How Do Solar Panels Work?

Solar energy is an excellent source that has the potential to greatly reduce environmental pollution. Unfortunately, it’s recognized as an “alternative energy” since it isn’t an energy source used by a majority of the population. One of the main reasons is that it’s still quite costly to manufacture. Right now, calculators and decorative outdoor lights are a couple of the most popular solar powered gadgets. The question remains, how do solar panels work? How does setting up a small panel, directed towards the sun, turn the sunlight into the electricity that keeps those pretty, bluish bright lights lighting up the walkway all night long?

Solar panels are made from special materials that absorb the sun’s rays and turn them into electricity that can power all sorts of electronic devices. Devices that we use electricity for everyday without thinking twice about could be powered by solar panels.

In today’s world, we’re using a growing technology called photovoltaic (PV) electricity. Special materials are used to turn the sun’s energy into electricity and it can be used immediately or stored in DC batteries.

These materials have been recently developed and they release electrons when prompted by sunlight. Another name for a photovoltaic panel is a “direct energy conversion device”. All of these effects take place on an atomic level without any moving parts.

Photovoltaic panels used to be restricted to space age technology. Satellites and space stations used them for their reliable and continuous conversion of solar power. Outer space has an advantage when it comes to solar energy since the sun’s radiation is, at the very least, 50% stronger out there than here on Earth.

A good candidate for solar energy is someone living a mile or more from an electrical grid since it’s a lot more costly to install power transmission cables than it is to install a solar panel kit. If this is you, then maybe it’s time to consider solar energy as your main power source.

But the question hasn’t been fully answered yet”how do solar panels work?”, and to better understand this we should know what solar energy is. Solar energy is made up of two kinds of radiation. The first and the best kind for solar panels to function is called “beam radiation”. Imagine you are laying on the beach in the middle of June on a bright sunny day. Feel the sun’s rays beating down on your skin. The energy you feel on your skin is “beam radiation”. A clear blue sky is a good day at work for a solar panel, but that solar panel needs to be properly placed in order to absorb the most direct sun rays as it can to achieve optimal results.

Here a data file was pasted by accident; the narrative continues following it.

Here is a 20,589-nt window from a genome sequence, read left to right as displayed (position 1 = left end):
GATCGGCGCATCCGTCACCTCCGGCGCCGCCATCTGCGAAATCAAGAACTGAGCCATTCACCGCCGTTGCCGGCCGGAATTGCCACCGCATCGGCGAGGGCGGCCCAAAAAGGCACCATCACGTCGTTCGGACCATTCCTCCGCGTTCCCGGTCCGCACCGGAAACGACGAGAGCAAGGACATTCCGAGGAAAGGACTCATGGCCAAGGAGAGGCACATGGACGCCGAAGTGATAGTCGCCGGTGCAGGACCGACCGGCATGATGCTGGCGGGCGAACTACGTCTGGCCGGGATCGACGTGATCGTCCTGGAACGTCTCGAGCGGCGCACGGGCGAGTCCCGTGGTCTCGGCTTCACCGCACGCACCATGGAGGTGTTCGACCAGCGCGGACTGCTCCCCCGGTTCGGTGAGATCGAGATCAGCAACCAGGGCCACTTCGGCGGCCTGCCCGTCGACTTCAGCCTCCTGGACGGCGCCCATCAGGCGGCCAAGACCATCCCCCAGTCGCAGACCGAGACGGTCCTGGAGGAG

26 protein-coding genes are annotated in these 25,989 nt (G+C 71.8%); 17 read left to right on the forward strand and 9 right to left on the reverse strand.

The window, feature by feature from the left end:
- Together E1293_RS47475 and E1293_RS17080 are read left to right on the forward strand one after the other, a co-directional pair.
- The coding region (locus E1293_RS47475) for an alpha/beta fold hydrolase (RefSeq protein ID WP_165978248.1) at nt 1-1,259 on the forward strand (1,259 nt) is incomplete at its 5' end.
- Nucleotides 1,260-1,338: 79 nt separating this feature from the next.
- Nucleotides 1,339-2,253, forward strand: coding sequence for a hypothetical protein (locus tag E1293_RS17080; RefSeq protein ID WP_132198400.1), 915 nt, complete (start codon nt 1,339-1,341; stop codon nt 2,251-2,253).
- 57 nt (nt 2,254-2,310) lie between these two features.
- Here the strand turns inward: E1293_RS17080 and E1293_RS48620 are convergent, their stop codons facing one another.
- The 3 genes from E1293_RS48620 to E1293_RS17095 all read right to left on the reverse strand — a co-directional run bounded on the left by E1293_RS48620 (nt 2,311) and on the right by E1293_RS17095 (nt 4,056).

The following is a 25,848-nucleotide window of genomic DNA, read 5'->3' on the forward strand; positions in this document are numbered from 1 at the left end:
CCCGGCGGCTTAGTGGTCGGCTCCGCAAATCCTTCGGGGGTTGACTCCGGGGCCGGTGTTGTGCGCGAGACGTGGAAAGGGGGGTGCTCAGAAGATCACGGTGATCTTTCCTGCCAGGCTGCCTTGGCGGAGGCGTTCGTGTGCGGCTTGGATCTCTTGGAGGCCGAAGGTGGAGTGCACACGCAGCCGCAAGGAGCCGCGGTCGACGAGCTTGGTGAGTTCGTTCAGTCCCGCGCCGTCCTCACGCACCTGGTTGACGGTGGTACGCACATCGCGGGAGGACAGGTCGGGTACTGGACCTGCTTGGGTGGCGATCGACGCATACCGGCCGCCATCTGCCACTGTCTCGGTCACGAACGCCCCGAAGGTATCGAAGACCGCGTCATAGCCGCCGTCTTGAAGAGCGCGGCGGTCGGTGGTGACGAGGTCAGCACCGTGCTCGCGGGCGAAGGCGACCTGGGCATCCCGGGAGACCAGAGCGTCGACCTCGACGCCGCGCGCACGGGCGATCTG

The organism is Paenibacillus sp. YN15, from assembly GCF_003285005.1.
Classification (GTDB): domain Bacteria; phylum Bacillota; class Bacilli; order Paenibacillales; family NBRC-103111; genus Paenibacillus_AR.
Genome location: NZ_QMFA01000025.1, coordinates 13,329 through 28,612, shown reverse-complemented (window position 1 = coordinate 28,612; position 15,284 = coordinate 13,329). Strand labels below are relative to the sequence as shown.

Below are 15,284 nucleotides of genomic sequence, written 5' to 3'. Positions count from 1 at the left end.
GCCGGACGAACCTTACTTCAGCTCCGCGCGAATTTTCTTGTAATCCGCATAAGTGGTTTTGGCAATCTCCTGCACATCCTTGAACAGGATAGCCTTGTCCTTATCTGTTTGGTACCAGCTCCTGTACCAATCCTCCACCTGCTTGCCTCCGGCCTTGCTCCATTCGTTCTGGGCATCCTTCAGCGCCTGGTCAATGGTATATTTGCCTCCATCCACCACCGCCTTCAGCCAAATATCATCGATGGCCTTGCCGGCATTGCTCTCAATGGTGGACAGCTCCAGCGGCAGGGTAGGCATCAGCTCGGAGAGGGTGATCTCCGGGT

The other kind of radiation is “diffuse radiation”. This radiation is strewn all over the place (as its name suggests). On a cloudy day, it’s the primary radiation source for a solar panel. It’s the same thing if you’re relaxing under a shade tree diffuse radiation is what you’re going to get. Unfortunately diffuse radiation isn’t very strong and relying on it alone for solar energy isn’t practical.

So, with this being understood, a bright and sunny location is key for solar panels to work effectively. Beam radiation is very important and most of Western America fits this bill. However, northern climates and coastal states pose a bit of a challenge since typical weather there consists of a lot of clouds and rainy days. Those regions aren’t prime candidates for 100% solar reliance.

Solar panels are versatile in the sense that they can be set up to meet specific needs. 12 volt, 24 volt, and 48 volt DC systems are the most widely used. 12 volt solar panels can live well over 20 years and fall in the range of 12-14% efficiency.

Today’s production of solar panels consists of using supremely pure silicone semi-conductor materials. This is primarily what makes the use of solar power so expensive. Luckily there are new materials in the making and they’re particularly geared toward lowering the cost of production, thus lowering the cost for the consumers. Cadmium Telluride based solar panels are an example of new solar energy technology, and if these materials are successful in the final outcome then the price of solar panels should greatly decrease, making our environment that much cleaner as more and more people convert to solar power.

It’s unfortunate that solar energy is still considered “alternative energy”, but that’s all changing. If you’re considering a conversion to solar power then there are specific considerations to be made upon deciding, but it’s definitely a step in the right direction for our planet. The benefits outweigh the cost as far as our environment is concerned, especially the long term effects. Energy independence is a common goal for all, and if you just want to consider solar energy as a back up plan, then the decision is practically already made for you. Why not? The environment will benefit greatly once solar panels become financially available to all.

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